Paul Feely's City Hall: City clerk urges review of Manchester's primary electionsBy PAUL FEELY
October 21. 2017 10:02PM
"One person, one vote" is one of the cornerstones of democracy - but how much is that vote worth?
In terms of Manchester's September primary municipal election, try $25.
City Clerk Matt Normand finds that figure "extraordinary'' and thinks the city needs to have a discussion about whether primaries in our nonpartisan elections are a good idea.
A grand total of $276,809.29 was spent on the primary election. That includes all Candidate/PAC Reports of Expenses filed 10 days before - $185,756.66 - and 10 days after - $46,969.66 - the election. Combine that with city expenses listed at $44,082.97, and you have just under $277,000 spent on a primary election that drew 11,081 people to the polls, or 19.8 percent of registered voters.
That equals $24.98 - rounded up to $25 - spent per primary vote.
"Increasing voter participation is a challenge for every municipality across the country," said Normand. "Nonpartisan election turnout remains in line with partisan election turnout in off-year state elections, so I really do not see the answer being found by reverting back to partisan elections."
Normand said that every city in New Hampshire has nonpartisan elections. But only two, Manchester and Keene, still hold primary municipal elections. He said Keene is taking a look at eliminating primary elections.
"Given the relatively low voter participation and vast sums of money expended by all stakeholders, including local taxpayers,'' the clerk said, "the city needs to think about having a serious, nonpartisan discussion about the local election process.''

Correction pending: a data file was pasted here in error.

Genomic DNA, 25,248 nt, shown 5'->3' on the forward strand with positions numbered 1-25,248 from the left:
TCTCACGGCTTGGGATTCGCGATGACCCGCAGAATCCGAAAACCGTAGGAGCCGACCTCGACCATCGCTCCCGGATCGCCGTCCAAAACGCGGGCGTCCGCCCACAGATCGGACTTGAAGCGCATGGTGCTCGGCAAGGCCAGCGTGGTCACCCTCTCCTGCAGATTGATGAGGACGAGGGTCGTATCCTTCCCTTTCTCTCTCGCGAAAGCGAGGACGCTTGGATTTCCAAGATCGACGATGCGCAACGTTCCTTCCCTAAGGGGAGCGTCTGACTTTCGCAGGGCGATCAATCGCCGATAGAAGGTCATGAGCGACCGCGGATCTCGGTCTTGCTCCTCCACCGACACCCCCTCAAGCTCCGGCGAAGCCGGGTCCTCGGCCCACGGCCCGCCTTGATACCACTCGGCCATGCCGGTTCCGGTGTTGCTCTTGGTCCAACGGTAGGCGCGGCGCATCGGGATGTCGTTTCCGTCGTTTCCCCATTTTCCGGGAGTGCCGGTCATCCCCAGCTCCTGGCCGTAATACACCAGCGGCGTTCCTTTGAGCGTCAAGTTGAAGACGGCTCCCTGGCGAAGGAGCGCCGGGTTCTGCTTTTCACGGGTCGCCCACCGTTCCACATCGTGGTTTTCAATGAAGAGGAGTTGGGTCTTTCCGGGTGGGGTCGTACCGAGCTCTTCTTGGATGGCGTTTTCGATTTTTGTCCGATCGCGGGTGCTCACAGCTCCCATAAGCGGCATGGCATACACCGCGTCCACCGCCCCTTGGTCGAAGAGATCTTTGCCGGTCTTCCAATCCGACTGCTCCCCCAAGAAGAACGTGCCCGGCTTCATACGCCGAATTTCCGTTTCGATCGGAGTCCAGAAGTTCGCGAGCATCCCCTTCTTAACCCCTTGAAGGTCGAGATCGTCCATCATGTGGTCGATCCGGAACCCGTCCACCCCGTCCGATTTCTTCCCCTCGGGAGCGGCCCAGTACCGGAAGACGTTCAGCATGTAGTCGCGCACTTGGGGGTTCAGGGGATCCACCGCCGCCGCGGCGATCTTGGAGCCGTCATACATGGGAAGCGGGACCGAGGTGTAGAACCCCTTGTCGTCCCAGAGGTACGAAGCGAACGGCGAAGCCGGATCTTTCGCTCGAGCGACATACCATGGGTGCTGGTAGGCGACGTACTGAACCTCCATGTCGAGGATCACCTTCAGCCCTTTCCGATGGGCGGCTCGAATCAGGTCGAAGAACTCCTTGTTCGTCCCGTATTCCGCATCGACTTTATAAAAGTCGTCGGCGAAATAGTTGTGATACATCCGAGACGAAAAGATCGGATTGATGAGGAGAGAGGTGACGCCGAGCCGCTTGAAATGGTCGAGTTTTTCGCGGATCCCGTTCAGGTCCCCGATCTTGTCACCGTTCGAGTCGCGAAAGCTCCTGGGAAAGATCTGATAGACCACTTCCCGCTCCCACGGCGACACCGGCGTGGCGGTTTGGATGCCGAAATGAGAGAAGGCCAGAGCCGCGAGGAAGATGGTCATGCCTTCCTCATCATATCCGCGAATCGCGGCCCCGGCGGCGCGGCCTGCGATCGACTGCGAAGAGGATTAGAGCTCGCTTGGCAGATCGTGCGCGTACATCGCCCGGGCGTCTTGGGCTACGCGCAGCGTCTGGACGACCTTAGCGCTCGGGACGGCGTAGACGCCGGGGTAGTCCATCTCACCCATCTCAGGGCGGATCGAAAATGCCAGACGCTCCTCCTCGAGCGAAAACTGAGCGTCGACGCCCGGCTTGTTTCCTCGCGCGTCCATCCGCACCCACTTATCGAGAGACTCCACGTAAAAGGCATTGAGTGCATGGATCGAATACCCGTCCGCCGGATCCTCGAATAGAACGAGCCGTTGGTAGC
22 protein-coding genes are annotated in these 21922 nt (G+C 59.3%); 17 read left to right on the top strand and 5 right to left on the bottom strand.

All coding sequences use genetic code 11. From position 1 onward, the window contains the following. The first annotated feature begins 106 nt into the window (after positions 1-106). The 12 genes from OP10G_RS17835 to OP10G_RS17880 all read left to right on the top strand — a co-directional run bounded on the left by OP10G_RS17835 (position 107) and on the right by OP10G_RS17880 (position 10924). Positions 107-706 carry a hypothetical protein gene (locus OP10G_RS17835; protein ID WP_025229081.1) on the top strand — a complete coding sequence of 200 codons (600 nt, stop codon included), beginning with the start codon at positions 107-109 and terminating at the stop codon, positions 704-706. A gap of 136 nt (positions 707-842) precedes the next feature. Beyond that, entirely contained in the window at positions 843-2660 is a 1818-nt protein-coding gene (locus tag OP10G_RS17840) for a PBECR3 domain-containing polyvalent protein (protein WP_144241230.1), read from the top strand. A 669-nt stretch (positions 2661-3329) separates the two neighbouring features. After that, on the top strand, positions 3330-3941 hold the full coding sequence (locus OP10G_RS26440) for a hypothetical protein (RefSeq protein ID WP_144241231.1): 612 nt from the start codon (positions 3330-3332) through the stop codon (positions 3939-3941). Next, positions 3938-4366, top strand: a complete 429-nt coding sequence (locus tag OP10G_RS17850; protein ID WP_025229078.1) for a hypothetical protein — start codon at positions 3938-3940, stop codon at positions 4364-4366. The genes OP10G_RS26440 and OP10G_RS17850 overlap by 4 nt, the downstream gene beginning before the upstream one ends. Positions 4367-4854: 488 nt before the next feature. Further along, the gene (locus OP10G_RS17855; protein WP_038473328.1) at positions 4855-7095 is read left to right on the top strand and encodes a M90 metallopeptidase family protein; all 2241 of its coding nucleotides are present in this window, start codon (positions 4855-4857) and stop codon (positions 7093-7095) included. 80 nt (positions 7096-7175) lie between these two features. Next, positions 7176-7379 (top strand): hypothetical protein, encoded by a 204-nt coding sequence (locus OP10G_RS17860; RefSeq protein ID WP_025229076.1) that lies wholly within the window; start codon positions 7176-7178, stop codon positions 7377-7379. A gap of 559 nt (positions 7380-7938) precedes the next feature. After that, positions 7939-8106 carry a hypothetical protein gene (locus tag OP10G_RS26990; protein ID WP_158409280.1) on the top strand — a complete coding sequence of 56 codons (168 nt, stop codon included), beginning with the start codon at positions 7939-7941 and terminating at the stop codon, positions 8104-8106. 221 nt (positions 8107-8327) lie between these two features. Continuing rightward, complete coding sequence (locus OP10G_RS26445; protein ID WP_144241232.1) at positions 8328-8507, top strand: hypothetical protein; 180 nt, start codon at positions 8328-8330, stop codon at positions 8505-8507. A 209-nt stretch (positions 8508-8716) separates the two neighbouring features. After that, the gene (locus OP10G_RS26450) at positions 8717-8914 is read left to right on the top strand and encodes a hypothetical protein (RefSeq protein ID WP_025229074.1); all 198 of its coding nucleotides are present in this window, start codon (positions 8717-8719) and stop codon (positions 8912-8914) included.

He added, "There should be a discussion about whether one election, winner take all, like we just had for the special election in Ward 6, would suffice when electing local officials and bring greater significance to Election Day."
Normand said the city could hold a run-off election for the mayor's office if the top vote-getter doesn't receive more than 50 percent of the votes citywide, similar to what Nashua and Concord do.
"Whether or not this definitively increases voter turnout by having one municipal election every two years is debatable, but this type of discussion to improve the municipal election process needs to happen," said Normand.
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City resident Jim Gaudet of Ward 8, who filed complaints earlier this year against aldermen Ron Ludwig of Ward 2 and Normand Gamache of Ward 11 alleging violations of the city charter, sent another complaint to Mayor Ted Gatsas' office, claiming At-Large School Board member Nancy Tessier violated the charter and several state laws when she included nonpublic information regarding personnel matters in an email to board members, city officials and the employees who were the topics of the behind-closed-doors discussions.
In the complaint, dated Oct. 11, Gaudet accuses Tessier of violating her oath of office as contained in the city charter.
In his complaint Gaudet writes:
"- That Tessier participated in a non-public session of the Board of School Committee discussing confidential personnel matters, and sending an email discussing those proceedings and included persons in that email not entitled to disclosure and without legal authorization to do so;
"- Vice Chairman Art Beaudry commissioned an investigation into the communication by Tessier, which resulted in a finding that Tessier committed violations of RSA 91-A, thus violating her oath of office and the City Charter provisions under Section 9.03[c] in disclosing confidential information. By so doing, she also violated her Oath of Office contained in the Charter;